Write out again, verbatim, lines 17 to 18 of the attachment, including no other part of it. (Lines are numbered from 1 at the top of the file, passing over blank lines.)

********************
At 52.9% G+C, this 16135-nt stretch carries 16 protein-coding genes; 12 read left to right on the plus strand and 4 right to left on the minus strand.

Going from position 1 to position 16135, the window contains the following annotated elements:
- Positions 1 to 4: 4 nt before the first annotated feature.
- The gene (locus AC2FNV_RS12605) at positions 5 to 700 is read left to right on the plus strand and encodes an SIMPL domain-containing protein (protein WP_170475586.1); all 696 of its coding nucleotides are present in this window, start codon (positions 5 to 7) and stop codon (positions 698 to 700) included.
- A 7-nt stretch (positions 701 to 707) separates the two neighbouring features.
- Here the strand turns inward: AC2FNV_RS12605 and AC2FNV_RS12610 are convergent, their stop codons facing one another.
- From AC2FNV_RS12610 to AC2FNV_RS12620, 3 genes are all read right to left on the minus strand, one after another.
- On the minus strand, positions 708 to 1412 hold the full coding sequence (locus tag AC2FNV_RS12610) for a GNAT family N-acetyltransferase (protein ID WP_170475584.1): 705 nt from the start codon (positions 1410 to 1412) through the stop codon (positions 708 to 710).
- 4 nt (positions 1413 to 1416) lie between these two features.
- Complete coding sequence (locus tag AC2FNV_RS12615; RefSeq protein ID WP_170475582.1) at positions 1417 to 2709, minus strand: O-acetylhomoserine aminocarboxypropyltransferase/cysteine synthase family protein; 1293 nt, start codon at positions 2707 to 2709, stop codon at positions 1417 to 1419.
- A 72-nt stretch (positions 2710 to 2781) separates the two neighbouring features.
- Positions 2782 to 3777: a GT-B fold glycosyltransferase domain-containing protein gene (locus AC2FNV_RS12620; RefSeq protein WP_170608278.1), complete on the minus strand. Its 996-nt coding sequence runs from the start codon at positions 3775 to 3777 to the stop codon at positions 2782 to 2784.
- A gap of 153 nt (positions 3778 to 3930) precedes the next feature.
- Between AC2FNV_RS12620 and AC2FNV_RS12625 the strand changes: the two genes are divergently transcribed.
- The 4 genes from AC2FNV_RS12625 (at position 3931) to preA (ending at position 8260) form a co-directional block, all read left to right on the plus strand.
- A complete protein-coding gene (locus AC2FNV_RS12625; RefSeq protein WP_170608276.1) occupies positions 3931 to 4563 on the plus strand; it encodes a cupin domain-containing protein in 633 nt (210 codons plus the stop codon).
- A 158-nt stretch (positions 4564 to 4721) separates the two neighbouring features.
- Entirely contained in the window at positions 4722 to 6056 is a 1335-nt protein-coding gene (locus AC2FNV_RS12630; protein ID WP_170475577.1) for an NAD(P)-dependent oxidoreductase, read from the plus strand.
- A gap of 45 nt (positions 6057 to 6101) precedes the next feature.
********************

- A 158-nt stretch (positions 4564 to 4721) separates the two neighbouring features.
- Entirely contained in the window at positions 4722 to 6056 is a 1335-nt protein-coding gene (locus AC2FNV_RS12630; protein ID WP_170475577.1) for an NAD(P)-dependent oxidoreductase, read from the plus strand.